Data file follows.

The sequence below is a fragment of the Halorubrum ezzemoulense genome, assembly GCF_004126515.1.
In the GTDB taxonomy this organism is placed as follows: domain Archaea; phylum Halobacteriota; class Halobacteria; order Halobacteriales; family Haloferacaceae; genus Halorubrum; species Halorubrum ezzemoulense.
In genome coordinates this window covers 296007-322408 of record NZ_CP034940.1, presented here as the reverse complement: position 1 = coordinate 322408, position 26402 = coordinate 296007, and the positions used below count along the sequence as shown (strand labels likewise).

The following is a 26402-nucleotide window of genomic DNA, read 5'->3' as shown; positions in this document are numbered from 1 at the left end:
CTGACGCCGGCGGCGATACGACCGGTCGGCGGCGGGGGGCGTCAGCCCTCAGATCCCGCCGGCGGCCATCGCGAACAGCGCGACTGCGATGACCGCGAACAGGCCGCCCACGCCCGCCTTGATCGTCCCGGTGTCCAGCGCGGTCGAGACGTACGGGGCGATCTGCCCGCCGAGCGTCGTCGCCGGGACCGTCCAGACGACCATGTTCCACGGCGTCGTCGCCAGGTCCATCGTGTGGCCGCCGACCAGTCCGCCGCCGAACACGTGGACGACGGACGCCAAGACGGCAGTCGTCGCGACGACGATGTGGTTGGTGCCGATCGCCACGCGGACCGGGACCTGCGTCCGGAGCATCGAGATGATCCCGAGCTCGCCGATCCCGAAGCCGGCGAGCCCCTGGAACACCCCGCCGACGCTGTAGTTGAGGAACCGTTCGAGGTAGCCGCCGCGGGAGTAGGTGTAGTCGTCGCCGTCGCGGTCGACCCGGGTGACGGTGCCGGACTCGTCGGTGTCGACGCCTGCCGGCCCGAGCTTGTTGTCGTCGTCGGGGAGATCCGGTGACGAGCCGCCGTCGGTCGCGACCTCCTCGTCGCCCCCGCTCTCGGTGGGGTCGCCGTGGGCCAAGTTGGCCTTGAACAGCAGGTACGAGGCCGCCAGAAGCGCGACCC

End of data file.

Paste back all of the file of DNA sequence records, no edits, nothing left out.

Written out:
The sequence below is a fragment of the Halorubrum ezzemoulense genome, assembly GCF_004126515.1.
In the GTDB taxonomy this organism is placed as follows: domain Archaea; phylum Halobacteriota; class Halobacteria; order Halobacteriales; family Haloferacaceae; genus Halorubrum; species Halorubrum ezzemoulense.
In genome coordinates this window covers 296007-322408 of record NZ_CP034940.1, presented here as the reverse complement: position 1 = coordinate 322408, position 26402 = coordinate 296007, and the positions used below count along the sequence as shown (strand labels likewise).

The following is a 26402-nucleotide window of genomic DNA, read 5'->3' as shown; positions in this document are numbered from 1 at the left end:
CTGACGCCGGCGGCGATACGACCGGTCGGCGGCGGGGGGCGTCAGCCCTCAGATCCCGCCGGCGGCCATCGCGAACAGCGCGACTGCGATGACCGCGAACAGGCCGCCCACGCCCGCCTTGATCGTCCCGGTGTCCAGCGCGGTCGAGACGTACGGGGCGATCTGCCCGCCGAGCGTCGTCGCCGGGACCGTCCAGACGACCATGTTCCACGGCGTCGTCGCCAGGTCCATCGTGTGGCCGCCGACCAGTCCGCCGCCGAACACGTGGACGACGGACGCCAAGACGGCAGTCGTCGCGACGACGATGTGGTTGGTGCCGATCGCCACGCGGACCGGGACCTGCGTCCGGAGCATCGAGATGATCCCGAGCTCGCCGATCCCGAAGCCGGCGAGCCCCTGGAACACCCCGCCGACGCTGTAGTTGAGGAACCGTTCGAGGTAGCCGCCGCGGGAGTAGGTGTAGTCGTCGCCGTCGCGGTCGACCCGGGTGACGGTGCCGGACTCGTCGGTGTCGACGCCTGCCGGCCCGAGCTTGTTGTCGTCGTCGGGGAGATCCGGTGACGAGCCGCCGTCGGTCGCGACCTCCTCGTCGCCCCCGCTCTCGGTGGGGTCGCCGTGGGCCAAGTTGGCCTTGAACAGCAGGTACGAGGCCGCCAGAAGCGCGACCC